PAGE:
Louis Armstrong And His All-Stars - "Louis Armstrong Plays W. C. Handy"

Louis Armstrong & His All Stars • Louis Armstrong Plays W. C. Handy • 1954 • Columbia CL 591
Recorded July 12-14 in Chicago, IL

The Players:
Louis Armstrong - Trumpet, Vocals
Velma Middleton - Vocals
Trummy Young - Trombone
Barney Bigard - Clarinet
Billy Kyle - Piano
Arvell Shaw - Bass
Barrett Deems - Drums

The Tracks:
A1. St. Louis Blues
A2. Yellow Dog Blues
A3. Loveless Love
A4. Aunt Hagar's Blues
A5. Long Gone
B1. Memphis Blues
B2. Beale Street Blues
B3. Ole Miss
B4. Chantez-Les Bas
B5. Hesitating Blues
B6. Atlanta Blues

The Music:

There is not much to be said about Louis Armstrong that hasn't been said before, he was the defining figure in early jazz and his influence continued to reach far and wide even after his commercial and critical standing began to fade. As Miles Davis once said, "You can't play anything on a horn that Louis hasn't already played." 

Some of my earliest forays into discovering jazz music began with exploring Armstrong's legendary Hot Five and Hot Seven recordings from the 1920's  (the definitive release of these recordings is the out-of-print The Complete Hot Five & Hot Seven Recordings CD boxset released by Columbia/Legacy in 2000). Over the years I picked up some of his later Decca & Verve LPs - you still see lots of these around - but my general thinking on Armstrong was that after the Hot Five & Hot Seven recordings his output was mostly devoted to being a showman rather than an innovator. Then one day I came across a copy of Louis Armstrong Plays W. C. Handy and was quickly blown away by just how amazing the man could still sound. The more I began to explore his 1950's output, I soon found that it was a period of rejuvenation for Armstrong, and it all seemed to start with Louis Armstrong Plays W. C. Handy.

The record, which could easily be co-credited to Armstrong's longtime singer Velma Middleton whose contributions to the record are invaluable, finds Satchmo and his All-Stars obviously invigorated by the classic music they were recording. All these men were surely familiar with the music and legacy of W.C. Handy, the man known as "the father of the blues," and obviously Armstrong was deeply indebted to a fellow trumpet player and early jazz and blues pioneer who brought this new music to the masses. The album is far from a stodgy recreation of Handy's music, however, rather it has a loose and jovial feel that seems more like a rollicking live performance than an attempt to set down some definitive versions of these classic songs (although you could argue they achieved that on a couple tracks).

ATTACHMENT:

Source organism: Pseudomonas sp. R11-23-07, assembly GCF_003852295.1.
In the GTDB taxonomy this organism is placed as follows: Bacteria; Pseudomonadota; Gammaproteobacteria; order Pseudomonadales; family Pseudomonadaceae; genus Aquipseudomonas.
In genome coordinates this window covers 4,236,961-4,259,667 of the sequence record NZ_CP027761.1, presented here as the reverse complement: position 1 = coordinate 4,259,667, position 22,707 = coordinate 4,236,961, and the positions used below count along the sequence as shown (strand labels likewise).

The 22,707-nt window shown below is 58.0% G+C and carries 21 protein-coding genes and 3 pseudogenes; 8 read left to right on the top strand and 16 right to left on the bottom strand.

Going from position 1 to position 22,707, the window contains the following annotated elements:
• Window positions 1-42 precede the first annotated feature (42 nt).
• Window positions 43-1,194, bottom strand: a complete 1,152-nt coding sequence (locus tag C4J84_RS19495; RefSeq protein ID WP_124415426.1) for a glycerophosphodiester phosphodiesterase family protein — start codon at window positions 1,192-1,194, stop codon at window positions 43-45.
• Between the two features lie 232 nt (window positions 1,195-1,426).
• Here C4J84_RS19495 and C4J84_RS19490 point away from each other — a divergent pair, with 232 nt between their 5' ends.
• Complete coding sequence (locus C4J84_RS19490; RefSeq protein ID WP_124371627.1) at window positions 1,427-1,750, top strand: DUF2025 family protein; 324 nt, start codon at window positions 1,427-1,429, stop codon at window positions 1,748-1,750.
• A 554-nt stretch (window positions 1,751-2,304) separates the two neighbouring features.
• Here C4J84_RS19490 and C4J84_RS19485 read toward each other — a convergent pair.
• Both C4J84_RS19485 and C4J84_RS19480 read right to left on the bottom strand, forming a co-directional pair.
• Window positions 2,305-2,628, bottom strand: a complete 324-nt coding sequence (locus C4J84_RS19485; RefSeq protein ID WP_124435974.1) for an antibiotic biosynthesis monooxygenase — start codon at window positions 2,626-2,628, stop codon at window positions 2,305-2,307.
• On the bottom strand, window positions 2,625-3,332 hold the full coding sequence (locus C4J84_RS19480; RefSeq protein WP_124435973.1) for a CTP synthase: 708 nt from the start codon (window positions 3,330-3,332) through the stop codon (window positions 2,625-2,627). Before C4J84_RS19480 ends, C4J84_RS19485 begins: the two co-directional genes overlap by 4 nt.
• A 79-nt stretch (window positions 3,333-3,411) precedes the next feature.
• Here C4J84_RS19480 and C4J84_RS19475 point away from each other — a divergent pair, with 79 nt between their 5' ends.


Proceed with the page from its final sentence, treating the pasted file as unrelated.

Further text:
The strongest tracks are "St. Louis Blues," "Loveless Love," "Long Gone" and "Hesitating Blues" although there isn't a weak track to be found. Armstrong is in top form throughout, with fantastic solos and vocals that are as inspired as any in his long career. Louis Armstrong Plays W. C. Handy can't come recommended highly enough for fans of Louis Armstrong, which is to say fans of classic jazz music in general.

 Louis Armstrong Plays W.C. Handy - LAbel

The Vinyl:

The original pressing of this album from 1954 featured an orange and black cover with the early red and white Columbia label. The album was then re-released one year later in 1955 with the better known cover showing Satchmo and Handy and featuring the 6-Eye deep groove label. Why they decided to change the artwork so soon after the original release could have happened for any number of reasons, none of which I have been able to discover. My copy is one of the second issues in Very Good Plus condition and as anyone who has a jazz record with these deep groove 6-Eye labels (which ran from the mid-1950's until 1961) know they feature outstanding audio quality, as good as you will find from this period. The price on these 6-Eye pressings vary greatly, especially online, with copies going anywhere from $5 right up to $25.

 Original 1954 Cover And Label. Images From Discogs.

Original 1954 Cover And Label. Images From Discogs.

Louis Armstrong & Velma Middleton, 1956. Photo John Drysdale.